The BFI London Film Festival returns with some changes for 2020. Usually a London-centric affair, this year films are being rolled out to certain cinemas nationwide, or premiered on BFI Player to watch from the safety of the sofa. Alongside blockbusters such as Steve McQueen's Mangrove, Francis Lee's Ammonite and Chloé Zhao's Nomadland, there's a host of other exciting films on offer. Here's what we're looking forward to for LFF 2020.
Director Josephine Decker is known for her searingly original experimental features such as psychological thriller Butter on the Latch (2013) and 2018's surprise break out Madeline's Madeline. Shirley, starring the brilliant Elizabeth Moss and executive produced by Martin Scorsese is her highest profile film so far. In this fictional 'anti-biopic' of American horror writer Shirley Jackson, the depressed, blocked writer finds new inspiration in a campus disappearance and a young couple, in a portrait of creative sociopathy.
Screening online on the BFI Player, Miranda July's new feature tells the tale of a family of barely successful con artists and the new arrival who throws their dysfunctional relationship with one another into question. Sparked by contemporary culture's recent obsession with phoneys – from Anna Delvey to Elizabeth Holmes – Kajillionaire follows 2019's Hustlers in a new wave of scammer cinema. July's take promises to be a reliably weird one.
It's always worth checking out the documentary line-up at the BFI LFF, as there's always weird and wonderful gems to be found here. Caroline Catz's portrait of audio pioneer Delia Derbyshire (composer of the Dr Who theme) is informed by the discovery of 267 tapes in an attic, along with a treasure trove of journals hidden in Derbyshire's childhood bedroom. Watch from the comfort and safety of your own home on BFI Player.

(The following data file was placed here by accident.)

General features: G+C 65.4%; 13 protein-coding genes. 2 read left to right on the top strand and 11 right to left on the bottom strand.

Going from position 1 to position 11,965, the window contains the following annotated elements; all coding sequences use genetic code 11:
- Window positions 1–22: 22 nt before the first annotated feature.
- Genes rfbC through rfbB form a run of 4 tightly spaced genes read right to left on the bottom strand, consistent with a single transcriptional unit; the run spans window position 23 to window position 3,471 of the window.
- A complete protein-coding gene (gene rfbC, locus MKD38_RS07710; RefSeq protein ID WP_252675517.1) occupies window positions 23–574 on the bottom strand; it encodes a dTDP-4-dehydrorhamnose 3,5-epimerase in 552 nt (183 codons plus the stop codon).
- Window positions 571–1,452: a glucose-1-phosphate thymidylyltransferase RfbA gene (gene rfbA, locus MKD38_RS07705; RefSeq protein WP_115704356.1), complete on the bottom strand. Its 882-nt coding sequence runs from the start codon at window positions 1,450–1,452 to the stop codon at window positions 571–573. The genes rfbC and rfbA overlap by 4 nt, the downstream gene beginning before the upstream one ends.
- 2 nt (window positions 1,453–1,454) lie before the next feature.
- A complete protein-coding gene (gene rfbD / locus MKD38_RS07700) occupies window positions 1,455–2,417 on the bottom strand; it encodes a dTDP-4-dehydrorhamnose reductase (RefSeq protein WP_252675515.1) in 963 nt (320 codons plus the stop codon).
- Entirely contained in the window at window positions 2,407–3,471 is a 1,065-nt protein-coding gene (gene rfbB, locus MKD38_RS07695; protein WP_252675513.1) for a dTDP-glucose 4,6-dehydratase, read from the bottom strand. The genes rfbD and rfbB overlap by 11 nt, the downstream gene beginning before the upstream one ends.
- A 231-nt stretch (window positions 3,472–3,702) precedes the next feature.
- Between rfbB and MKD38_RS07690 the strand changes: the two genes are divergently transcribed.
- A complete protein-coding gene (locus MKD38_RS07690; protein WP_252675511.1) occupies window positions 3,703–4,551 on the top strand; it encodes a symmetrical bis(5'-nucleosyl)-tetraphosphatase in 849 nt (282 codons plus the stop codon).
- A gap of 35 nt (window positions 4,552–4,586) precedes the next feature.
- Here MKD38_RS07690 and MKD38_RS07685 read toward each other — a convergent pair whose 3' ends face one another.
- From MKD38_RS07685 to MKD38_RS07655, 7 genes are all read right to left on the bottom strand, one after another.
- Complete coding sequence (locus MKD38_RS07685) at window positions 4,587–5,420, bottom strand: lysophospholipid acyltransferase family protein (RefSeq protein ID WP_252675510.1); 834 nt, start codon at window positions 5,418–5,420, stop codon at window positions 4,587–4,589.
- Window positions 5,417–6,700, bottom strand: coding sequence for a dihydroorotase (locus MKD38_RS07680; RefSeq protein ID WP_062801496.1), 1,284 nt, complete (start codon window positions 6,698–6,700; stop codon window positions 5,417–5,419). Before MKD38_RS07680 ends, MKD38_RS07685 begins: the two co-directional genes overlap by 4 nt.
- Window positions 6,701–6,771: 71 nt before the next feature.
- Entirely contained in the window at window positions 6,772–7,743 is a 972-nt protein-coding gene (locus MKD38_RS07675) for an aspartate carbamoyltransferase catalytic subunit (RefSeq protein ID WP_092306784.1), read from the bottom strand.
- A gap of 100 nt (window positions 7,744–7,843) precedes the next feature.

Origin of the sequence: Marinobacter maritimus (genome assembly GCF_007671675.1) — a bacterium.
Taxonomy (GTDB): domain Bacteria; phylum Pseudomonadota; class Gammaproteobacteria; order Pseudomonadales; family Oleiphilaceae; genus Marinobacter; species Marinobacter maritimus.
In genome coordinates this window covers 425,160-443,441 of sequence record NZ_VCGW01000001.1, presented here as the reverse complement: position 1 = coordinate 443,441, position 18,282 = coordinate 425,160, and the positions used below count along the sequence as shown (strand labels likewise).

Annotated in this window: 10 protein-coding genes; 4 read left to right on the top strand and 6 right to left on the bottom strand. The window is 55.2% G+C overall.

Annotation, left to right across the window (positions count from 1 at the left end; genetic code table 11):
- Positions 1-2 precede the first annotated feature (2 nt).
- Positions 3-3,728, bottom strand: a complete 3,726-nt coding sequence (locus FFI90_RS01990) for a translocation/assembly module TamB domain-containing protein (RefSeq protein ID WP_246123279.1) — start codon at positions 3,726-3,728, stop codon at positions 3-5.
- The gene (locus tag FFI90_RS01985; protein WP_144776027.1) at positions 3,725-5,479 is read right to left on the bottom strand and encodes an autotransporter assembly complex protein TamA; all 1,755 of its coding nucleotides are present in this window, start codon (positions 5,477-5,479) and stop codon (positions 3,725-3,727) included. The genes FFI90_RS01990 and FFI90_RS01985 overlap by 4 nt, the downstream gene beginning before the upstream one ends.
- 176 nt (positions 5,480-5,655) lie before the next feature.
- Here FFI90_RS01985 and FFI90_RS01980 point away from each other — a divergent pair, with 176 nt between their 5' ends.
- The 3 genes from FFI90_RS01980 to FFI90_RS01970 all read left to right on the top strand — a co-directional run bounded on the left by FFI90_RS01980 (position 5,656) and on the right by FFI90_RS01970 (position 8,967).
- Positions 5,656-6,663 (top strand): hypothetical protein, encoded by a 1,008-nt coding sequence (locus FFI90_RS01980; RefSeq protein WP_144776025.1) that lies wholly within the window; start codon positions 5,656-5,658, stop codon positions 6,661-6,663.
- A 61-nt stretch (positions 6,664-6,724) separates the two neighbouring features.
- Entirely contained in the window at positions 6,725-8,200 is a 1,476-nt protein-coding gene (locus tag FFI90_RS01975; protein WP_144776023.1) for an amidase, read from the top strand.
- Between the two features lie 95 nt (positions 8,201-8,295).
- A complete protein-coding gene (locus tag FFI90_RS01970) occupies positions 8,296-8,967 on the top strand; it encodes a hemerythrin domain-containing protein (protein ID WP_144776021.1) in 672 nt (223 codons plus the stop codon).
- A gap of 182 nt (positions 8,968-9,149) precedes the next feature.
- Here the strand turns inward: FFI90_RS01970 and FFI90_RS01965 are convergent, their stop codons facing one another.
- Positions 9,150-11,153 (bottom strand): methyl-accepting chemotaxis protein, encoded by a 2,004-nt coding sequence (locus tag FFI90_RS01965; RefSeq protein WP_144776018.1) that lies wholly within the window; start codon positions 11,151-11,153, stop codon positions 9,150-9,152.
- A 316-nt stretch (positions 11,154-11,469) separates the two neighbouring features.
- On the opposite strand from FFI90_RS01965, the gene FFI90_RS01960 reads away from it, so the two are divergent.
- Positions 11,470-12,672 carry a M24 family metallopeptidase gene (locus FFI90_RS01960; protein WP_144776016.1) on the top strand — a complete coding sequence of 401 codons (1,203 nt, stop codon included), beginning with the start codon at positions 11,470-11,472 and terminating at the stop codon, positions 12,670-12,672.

Short films are often sidelined at mainstream festivals, but when it's directed by Pedro Almodovar and starring Tilda Swinton, you make time in your schedule. Screenings of Almodovar's adaptation of this Jean Cocteau play are accompanied by a pre-recorded introduction and Q&A with Pedro Almodóvar and Tilda Swinton.
There are in fact a promising assortment of shorts in the festival, programmed into thematic strands such as 'Secrets and Lies', 'My Time to Shine' and 'We Built A World'. Our pick is the UK Focus' for a chance to see some emerging local talent.
Son of legendary body horror director David, Brandon Cronenberg showed incredible promise with his first dystopian sci fi feature, Antiviral, way back in 2012. The wait is now over for the follow up. Andrea Riseborough plays a psychic assassin who highjacks other people's bodies to commit her crimes. I mean, if that synopsis alone doesn't inspire you to see it then I don't know what will.
With a first episode directed by Lena Dunham, this upcoming British drama series follows the new recruits of an investment bank's graduate programme. Led by rising star Myha’la Herrold, the group navigates a toxic culture of ego, excess and the legacy of the 2008 financial crisis as they compete for permanent jobs. Premiering on BBC 2 and HBO in November, LFF is giving a sneak peek of Episodes 1, 2 and 4 for a limited time on BFI Player.
Weaving together years of home videos with contemporary footage, Garrett Bradley's documentary focuses in on the resilience and determination of Fox Richardson, a woman who has spent over 20 years campaigning for the release of her husband, who was sentenced to life without parole for a botched armed robbery, all the while raising six sons. This earned Bradley the Best Director prize at Sundance.
For the industry insiders, aspiring filmmakers and geeks, this year's line-up of screen talks are free to access and will be streaming on Youtube. Speakers include Letitia Wright, Miranda July, Riz Ahmed and George Clooney among others!